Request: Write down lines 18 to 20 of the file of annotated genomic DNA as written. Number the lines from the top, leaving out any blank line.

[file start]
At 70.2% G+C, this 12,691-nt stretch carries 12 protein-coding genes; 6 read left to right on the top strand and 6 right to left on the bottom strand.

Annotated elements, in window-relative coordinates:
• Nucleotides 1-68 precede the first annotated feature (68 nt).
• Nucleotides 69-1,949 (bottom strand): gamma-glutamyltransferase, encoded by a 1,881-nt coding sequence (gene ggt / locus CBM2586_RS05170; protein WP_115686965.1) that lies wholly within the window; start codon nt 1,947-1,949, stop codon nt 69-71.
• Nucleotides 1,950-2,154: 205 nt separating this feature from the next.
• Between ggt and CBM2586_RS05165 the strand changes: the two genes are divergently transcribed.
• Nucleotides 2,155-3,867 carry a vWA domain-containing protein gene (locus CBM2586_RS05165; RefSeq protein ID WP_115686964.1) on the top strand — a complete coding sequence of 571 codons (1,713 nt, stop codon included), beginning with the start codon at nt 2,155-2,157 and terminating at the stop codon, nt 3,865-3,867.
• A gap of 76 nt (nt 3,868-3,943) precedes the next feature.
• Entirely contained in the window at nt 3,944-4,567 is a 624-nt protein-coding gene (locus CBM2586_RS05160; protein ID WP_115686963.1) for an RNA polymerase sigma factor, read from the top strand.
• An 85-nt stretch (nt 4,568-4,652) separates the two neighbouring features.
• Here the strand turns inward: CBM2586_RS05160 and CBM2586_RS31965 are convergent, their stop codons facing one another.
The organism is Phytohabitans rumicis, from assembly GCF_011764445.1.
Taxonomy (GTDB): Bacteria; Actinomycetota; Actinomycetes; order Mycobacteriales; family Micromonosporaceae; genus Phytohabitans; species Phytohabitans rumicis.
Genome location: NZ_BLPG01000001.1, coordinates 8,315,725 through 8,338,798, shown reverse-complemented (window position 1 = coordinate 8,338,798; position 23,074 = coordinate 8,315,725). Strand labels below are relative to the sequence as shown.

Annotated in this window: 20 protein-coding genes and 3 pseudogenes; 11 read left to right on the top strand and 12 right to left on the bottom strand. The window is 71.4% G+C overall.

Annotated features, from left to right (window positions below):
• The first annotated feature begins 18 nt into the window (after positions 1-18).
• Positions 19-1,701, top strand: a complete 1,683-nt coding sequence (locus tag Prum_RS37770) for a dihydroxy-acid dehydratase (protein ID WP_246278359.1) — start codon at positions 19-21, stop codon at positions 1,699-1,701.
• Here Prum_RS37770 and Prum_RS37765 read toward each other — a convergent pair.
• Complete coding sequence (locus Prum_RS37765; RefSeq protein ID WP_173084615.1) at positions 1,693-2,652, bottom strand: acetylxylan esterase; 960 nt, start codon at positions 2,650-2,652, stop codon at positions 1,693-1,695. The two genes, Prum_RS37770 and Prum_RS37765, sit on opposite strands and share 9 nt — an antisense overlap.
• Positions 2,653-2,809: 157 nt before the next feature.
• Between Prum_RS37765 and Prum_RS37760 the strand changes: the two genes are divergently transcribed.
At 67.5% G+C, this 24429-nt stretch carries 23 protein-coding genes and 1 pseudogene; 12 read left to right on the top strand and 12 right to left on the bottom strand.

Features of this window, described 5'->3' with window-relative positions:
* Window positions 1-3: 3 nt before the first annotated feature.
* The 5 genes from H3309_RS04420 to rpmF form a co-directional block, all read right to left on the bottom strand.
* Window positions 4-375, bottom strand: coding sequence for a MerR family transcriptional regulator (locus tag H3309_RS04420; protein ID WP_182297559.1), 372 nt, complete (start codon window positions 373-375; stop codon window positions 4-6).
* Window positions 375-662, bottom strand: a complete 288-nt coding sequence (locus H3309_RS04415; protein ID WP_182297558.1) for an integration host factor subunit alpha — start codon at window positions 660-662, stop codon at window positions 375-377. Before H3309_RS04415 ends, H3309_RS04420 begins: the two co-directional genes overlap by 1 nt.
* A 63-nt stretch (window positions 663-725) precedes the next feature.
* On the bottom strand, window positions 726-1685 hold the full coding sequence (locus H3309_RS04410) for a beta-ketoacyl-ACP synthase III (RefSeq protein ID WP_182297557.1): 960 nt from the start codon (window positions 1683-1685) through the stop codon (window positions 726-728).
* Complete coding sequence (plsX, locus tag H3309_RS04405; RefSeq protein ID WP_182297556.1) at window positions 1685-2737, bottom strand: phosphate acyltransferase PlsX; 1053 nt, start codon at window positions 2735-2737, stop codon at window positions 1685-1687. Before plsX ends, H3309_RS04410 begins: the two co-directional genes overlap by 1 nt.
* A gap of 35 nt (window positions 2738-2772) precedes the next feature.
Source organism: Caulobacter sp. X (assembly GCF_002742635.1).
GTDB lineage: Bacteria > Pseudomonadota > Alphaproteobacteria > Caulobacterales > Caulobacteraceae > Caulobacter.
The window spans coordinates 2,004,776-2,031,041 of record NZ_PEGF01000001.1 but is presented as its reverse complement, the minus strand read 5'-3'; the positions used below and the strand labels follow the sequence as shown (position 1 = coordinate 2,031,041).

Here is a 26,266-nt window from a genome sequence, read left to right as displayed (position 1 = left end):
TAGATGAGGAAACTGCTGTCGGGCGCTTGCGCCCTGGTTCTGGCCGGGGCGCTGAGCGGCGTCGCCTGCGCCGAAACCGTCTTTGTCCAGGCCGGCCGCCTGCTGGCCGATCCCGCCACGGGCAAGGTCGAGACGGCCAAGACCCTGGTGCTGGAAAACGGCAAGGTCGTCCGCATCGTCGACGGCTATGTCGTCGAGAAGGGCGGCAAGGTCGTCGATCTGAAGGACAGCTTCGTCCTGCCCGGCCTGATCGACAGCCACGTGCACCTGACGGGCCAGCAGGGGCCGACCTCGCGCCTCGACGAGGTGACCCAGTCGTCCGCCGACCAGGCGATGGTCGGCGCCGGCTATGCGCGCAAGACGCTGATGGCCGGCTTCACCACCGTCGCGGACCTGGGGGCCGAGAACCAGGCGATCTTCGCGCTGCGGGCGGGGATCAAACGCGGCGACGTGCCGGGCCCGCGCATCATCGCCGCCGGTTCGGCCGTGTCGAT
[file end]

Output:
• Positions 19-1,701, top strand: a complete 1,683-nt coding sequence (locus tag Prum_RS37770) for a dihydroxy-acid dehydratase (protein ID WP_246278359.1) — start codon at positions 19-21, stop codon at positions 1,699-1,701.
• Here Prum_RS37770 and Prum_RS37765 read toward each other — a convergent pair.
• Complete coding sequence (locus Prum_RS37765; RefSeq protein ID WP_173084615.1) at positions 1,693-2,652, bottom strand: acetylxylan esterase; 960 nt, start codon at positions 2,650-2,652, stop codon at positions 1,693-1,695. The two genes, Prum_RS37770 and Prum_RS37765, sit on opposite strands and share 9 nt — an antisense overlap.